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imhim

CHIP n PIN

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A Cambridge University professor has accused the bank cards industry of making a ''very nasty attempt at censorship'' over a flaw in chip and PIN technology.

The UK Cards Association (UKCA), which represents the country's biggest banks, wrote to the university to try to remove the online publication of research which shows how a £20 hand-held device could be used to buy goods without entering the correct PIN.

Melanie Johnson, a former Labour Treasury minister who is now chair of the UKCA, wrote to the university's director of communications earlier this month saying the publication ''oversteps the boundaries of what constitutes responsible disclosure''.

She (news) said the paper, The Smart Card Detective, by MPhil research student Omar Choudary, ''places in the public domain a blueprint for building a device which purports to exploit a loophole in the security of chip and PIN''.

She said the type of attack described was ''difficult to undertake'' and ''unlikely to interest genuine fraudsters'' but said the ''level of detail'' published was worrying and asked for the research to be removed.

And she said police had expressed concern the student ''was allowed to falsify a transaction in a shop in Cambridge (E2:J91U.SI - news) without first warning the merchant''.

Ross Anderson, professor of security engineering at Cambridge University's Computer Laboratory, said: ''This was absolutely unacceptable. It was a very very nasty attempt at censorship.''

He said exposing vulnerabilities in the system was an example of ''responsible disclosure'' and said the industry had been guilty of ''sitting on their butts and doing nothing'' since he and fellow scientists first revealed the flaw in late 2009.

In a response letter dated December 24, he wrote: ''You seem to think that we might censor a student's thesis, which is lawful and already in the public domain, simply because a powerful interest finds it inconvenient.

''This shows a deep misconception of what universities are and how we work. Cambridge is the University of Erasmus, of Newton, and of Darwin; censoring writings that offend the powerful is offensive to our deepest values.''

He continued: ''You complain that our work may undermine public confidence in the payments system. What will support public confidence in the payments system is evidence that the banks are frank and honest in admitting its weaknesses when they are exposed, and diligent in effecting the necessary remedies. Your letter shows that, instead, your member banks do their lamentable best to deprecate the work of those outside their cosy club, and indeed to censor it.''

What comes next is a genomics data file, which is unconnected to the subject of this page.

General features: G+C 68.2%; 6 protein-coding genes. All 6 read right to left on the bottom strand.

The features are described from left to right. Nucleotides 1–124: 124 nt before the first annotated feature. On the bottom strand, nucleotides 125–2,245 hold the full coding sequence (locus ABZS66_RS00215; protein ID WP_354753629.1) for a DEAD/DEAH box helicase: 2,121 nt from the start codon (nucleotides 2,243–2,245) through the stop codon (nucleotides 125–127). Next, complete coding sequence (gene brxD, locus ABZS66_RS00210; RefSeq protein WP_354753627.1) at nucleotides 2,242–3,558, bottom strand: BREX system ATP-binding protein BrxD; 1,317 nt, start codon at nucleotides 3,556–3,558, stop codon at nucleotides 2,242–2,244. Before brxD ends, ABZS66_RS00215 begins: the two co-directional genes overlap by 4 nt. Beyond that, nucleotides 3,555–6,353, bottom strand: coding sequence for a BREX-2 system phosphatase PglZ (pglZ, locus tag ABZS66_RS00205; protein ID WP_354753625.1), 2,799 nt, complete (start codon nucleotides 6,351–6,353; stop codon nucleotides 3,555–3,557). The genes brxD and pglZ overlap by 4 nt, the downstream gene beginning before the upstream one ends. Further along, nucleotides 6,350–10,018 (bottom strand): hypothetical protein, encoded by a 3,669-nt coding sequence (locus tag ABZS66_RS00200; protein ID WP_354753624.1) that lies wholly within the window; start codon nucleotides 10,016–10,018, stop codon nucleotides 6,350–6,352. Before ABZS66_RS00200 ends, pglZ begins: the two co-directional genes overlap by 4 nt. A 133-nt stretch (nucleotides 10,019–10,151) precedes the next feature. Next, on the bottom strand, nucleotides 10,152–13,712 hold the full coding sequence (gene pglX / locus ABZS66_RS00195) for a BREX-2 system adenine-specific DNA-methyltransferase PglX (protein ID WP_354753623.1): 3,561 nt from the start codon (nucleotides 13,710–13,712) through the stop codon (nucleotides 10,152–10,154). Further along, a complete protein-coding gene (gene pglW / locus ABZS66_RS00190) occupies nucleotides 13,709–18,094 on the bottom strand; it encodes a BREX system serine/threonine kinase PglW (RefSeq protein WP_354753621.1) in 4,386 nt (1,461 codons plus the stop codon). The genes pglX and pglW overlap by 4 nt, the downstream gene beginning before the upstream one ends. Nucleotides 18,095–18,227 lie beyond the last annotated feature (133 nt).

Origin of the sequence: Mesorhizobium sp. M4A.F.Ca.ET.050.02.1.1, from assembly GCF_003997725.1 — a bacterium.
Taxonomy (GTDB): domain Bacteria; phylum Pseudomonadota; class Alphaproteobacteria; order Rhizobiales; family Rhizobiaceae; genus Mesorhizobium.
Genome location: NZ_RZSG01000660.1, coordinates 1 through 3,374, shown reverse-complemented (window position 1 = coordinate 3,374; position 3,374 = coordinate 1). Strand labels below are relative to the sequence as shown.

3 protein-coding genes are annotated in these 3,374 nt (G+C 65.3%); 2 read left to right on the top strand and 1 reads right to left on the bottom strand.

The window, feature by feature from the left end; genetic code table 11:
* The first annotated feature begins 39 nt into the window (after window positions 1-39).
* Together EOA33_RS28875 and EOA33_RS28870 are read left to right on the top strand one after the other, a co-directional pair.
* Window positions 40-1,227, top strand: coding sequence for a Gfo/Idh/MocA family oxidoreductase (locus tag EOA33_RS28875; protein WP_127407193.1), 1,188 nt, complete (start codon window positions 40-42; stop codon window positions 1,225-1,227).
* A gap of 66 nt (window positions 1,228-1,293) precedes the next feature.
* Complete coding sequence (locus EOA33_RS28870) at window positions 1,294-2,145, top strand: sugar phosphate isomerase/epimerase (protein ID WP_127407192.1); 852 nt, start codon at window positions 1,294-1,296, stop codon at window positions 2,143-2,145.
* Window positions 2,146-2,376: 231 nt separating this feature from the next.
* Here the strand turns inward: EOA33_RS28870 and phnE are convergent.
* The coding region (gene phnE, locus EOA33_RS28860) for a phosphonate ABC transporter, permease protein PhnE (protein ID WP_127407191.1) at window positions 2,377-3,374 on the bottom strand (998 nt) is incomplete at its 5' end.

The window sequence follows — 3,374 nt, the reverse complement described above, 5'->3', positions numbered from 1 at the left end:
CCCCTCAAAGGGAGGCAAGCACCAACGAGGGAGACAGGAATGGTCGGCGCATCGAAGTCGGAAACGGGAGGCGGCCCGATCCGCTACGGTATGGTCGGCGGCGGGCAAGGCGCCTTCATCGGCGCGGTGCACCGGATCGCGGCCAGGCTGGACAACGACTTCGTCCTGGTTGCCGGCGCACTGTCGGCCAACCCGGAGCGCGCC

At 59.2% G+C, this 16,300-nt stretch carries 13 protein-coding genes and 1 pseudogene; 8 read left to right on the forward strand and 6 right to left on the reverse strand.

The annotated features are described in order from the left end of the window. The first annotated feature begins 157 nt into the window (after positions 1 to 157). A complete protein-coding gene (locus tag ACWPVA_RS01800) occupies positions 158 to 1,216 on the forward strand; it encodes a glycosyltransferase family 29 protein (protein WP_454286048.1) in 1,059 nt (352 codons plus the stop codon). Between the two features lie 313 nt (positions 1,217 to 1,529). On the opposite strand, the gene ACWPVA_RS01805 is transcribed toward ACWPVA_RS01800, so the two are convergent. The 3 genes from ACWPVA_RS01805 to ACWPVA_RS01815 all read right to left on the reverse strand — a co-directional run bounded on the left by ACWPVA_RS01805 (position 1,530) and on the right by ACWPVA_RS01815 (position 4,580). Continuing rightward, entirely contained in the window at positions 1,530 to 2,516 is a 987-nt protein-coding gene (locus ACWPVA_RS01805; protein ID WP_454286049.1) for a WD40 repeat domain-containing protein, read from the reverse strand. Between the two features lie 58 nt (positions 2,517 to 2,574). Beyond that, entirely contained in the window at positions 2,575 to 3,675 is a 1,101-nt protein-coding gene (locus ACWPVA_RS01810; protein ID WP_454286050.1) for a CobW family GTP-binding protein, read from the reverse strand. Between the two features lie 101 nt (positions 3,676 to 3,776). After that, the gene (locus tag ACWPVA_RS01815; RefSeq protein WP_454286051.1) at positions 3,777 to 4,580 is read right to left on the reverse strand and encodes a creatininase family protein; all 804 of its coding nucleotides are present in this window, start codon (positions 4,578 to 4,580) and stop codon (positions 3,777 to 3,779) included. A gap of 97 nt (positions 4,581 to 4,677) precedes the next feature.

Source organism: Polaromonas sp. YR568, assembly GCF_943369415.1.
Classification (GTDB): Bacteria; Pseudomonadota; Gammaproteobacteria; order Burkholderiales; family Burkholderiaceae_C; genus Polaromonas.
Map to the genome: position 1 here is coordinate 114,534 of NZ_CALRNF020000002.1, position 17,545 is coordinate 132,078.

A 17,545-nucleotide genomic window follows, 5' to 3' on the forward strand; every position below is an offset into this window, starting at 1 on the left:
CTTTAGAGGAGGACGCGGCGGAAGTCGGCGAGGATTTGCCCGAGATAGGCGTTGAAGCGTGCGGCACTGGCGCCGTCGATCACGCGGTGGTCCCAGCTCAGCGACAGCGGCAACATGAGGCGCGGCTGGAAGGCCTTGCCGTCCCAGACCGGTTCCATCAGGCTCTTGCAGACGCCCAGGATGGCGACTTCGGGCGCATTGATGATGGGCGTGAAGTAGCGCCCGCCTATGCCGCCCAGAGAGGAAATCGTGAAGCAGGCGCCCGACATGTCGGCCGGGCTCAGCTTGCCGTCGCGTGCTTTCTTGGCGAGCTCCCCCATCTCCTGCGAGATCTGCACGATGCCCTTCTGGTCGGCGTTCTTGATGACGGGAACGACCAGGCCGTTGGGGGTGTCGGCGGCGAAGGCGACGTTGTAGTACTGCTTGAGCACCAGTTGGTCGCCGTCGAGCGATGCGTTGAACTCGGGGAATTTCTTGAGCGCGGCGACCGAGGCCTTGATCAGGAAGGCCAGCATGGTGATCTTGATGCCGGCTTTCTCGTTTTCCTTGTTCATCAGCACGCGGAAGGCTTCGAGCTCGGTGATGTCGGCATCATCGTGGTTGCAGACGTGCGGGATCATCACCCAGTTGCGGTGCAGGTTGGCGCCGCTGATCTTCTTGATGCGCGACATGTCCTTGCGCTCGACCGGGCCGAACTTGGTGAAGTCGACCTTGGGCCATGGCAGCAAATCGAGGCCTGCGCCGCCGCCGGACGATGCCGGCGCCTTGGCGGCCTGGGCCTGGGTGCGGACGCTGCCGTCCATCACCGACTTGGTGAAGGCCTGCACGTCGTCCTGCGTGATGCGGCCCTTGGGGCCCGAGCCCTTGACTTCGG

Prof Anderson said he had authorised the thesis to be issued as a Computer Laboratory (Dusseldorf: LAB.DU - news) technical report, saying: ''This will make it easier for people to find and to cite, and will ensure that its presence on our website is permanent.''

He said there was no basis for police concern as there was no intent to commit fraud, as the card holder gave his consent and the merchant was paid.

He added that Barclays Bank (NYSE: BCS-PA - news) did appear to have closed the technological loophole although other banks were yet to fix the problem.

A UKCA spokeswoman said: ''The UK Cards Association has written to Cambridge not to challenge the work of the university's security academics but only to challenge whether publishing explicit details of how to attempt a fraud - specifically one which there is no evidence of a fraudster yet undertaking - is necessary and serving the public's best interest.

''We remain hopeful that the academics concerned will work with us rather than against us to help defeat the fraudsters - as unfortunately it is only the fraudsters who stand to gain from any lack of cooperation between us.''

She said it was questionable whether publishing a ''DIY guide for fraudsters'' was ''in the best interests of the card-holding public''.

And she said while ''nothing is 100% secure'' fraud on UK issued cards had dropped to £186.8 million in the first six months of the year, down 20% on the same period in 2009

http://uk.finance.yahoo.com/news/Banks-trying-hide-chip-pin-tele-2478931782.html

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A student used a £20 device to pay for something without entering his pin.

He then published it on the web and told the world how chip & pin dont work.

They (bank companies) are now trying to shut him down

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Im Him, do You have a link to his info / methods?

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I read this guys thesis

Theres alot of information there to actually make or buy your own device, however he doesn't give the source code for the SCD to allow you to bypass the PIN.

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I read this guys thesis

Theres alot of information there to actually make or buy your own device, however he doesn't give the source code for the SCD to allow you to bypass the PIN.

it's only a matter of time

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*strokes chin*

got an itch fam?

yes thanks for asking you chich

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surely if its a software exploit they can patch it

but instead they sat on it because no fraudster had done it before

glad to know how proactive they are in keeping technology secure

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Glad it was at Cambridge. If that sh*t was at UEL the dude would've been shut down nicely.

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